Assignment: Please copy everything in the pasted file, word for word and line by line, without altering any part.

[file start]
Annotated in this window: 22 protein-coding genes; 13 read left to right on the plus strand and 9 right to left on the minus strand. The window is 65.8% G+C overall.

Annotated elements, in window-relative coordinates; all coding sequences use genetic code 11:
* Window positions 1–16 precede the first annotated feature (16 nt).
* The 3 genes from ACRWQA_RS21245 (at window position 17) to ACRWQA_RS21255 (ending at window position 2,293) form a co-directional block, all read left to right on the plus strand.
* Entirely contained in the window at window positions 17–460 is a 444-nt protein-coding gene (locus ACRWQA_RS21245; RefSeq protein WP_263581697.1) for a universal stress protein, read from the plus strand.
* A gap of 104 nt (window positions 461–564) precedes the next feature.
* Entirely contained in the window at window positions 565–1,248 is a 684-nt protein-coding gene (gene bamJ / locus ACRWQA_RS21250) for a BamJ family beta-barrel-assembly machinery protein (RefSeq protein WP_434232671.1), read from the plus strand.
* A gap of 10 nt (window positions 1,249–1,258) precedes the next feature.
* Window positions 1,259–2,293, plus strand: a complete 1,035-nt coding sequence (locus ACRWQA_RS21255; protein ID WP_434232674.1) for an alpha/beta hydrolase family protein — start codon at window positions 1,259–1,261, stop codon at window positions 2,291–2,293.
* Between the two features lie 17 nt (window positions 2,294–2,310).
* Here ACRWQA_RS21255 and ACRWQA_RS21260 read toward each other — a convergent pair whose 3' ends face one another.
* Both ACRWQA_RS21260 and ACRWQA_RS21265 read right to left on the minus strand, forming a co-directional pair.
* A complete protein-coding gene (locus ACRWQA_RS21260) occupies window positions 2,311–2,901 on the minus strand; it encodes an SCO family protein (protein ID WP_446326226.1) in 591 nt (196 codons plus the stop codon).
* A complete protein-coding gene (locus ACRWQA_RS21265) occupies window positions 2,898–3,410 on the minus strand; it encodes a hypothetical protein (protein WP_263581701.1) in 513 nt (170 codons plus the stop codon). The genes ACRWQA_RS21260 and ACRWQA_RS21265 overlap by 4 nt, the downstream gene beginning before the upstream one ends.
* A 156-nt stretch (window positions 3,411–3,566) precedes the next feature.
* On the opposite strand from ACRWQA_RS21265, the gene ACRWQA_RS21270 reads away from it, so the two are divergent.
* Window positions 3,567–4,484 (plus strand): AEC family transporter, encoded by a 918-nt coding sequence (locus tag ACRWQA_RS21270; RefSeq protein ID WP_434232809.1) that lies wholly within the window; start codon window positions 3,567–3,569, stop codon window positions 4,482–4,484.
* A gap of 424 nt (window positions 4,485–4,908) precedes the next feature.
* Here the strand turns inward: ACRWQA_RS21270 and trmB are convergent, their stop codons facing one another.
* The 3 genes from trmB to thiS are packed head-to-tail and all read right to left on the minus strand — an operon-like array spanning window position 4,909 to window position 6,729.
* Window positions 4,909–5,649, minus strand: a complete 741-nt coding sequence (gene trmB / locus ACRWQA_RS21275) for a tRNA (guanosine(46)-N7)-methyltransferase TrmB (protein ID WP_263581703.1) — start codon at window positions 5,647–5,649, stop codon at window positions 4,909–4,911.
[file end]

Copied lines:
Annotated in this window: 22 protein-coding genes; 13 read left to right on the plus strand and 9 right to left on the minus strand. The window is 65.8% G+C overall.

Annotated elements, in window-relative coordinates; all coding sequences use genetic code 11:
* Window positions 1–16 precede the first annotated feature (16 nt).
* The 3 genes from ACRWQA_RS21245 (at window position 17) to ACRWQA_RS21255 (ending at window position 2,293) form a co-directional block, all read left to right on the plus strand.
* Entirely contained in the window at window positions 17–460 is a 444-nt protein-coding gene (locus ACRWQA_RS21245; RefSeq protein WP_263581697.1) for a universal stress protein, read from the plus strand.
* A gap of 104 nt (window positions 461–564) precedes the next feature.
* Entirely contained in the window at window positions 565–1,248 is a 684-nt protein-coding gene (gene bamJ / locus ACRWQA_RS21250) for a BamJ family beta-barrel-assembly machinery protein (RefSeq protein WP_434232671.1), read from the plus strand.
* A gap of 10 nt (window positions 1,249–1,258) precedes the next feature.
* Window positions 1,259–2,293, plus strand: a complete 1,035-nt coding sequence (locus ACRWQA_RS21255; protein ID WP_434232674.1) for an alpha/beta hydrolase family protein — start codon at window positions 1,259–1,261, stop codon at window positions 2,291–2,293.
* Between the two features lie 17 nt (window positions 2,294–2,310).
* Here ACRWQA_RS21255 and ACRWQA_RS21260 read toward each other — a convergent pair whose 3' ends face one another.
* Both ACRWQA_RS21260 and ACRWQA_RS21265 read right to left on the minus strand, forming a co-directional pair.
* A complete protein-coding gene (locus ACRWQA_RS21260) occupies window positions 2,311–2,901 on the minus strand; it encodes an SCO family protein (protein ID WP_446326226.1) in 591 nt (196 codons plus the stop codon).
* A complete protein-coding gene (locus ACRWQA_RS21265) occupies window positions 2,898–3,410 on the minus strand; it encodes a hypothetical protein (protein WP_263581701.1) in 513 nt (170 codons plus the stop codon). The genes ACRWQA_RS21260 and ACRWQA_RS21265 overlap by 4 nt, the downstream gene beginning before the upstream one ends.
* A 156-nt stretch (window positions 3,411–3,566) precedes the next feature.
* On the opposite strand from ACRWQA_RS21265, the gene ACRWQA_RS21270 reads away from it, so the two are divergent.
* Window positions 3,567–4,484 (plus strand): AEC family transporter, encoded by a 918-nt coding sequence (locus tag ACRWQA_RS21270; RefSeq protein ID WP_434232809.1) that lies wholly within the window; start codon window positions 3,567–3,569, stop codon window positions 4,482–4,484.
* A gap of 424 nt (window positions 4,485–4,908) precedes the next feature.
* Here the strand turns inward: ACRWQA_RS21270 and trmB are convergent, their stop codons facing one another.
* The 3 genes from trmB to thiS are packed head-to-tail and all read right to left on the minus strand — an operon-like array spanning window position 4,909 to window position 6,729.
* Window positions 4,909–5,649, minus strand: a complete 741-nt coding sequence (gene trmB / locus ACRWQA_RS21275) for a tRNA (guanosine(46)-N7)-methyltransferase TrmB (protein ID WP_263581703.1) — start codon at window positions 5,647–5,649, stop codon at window positions 4,909–4,911.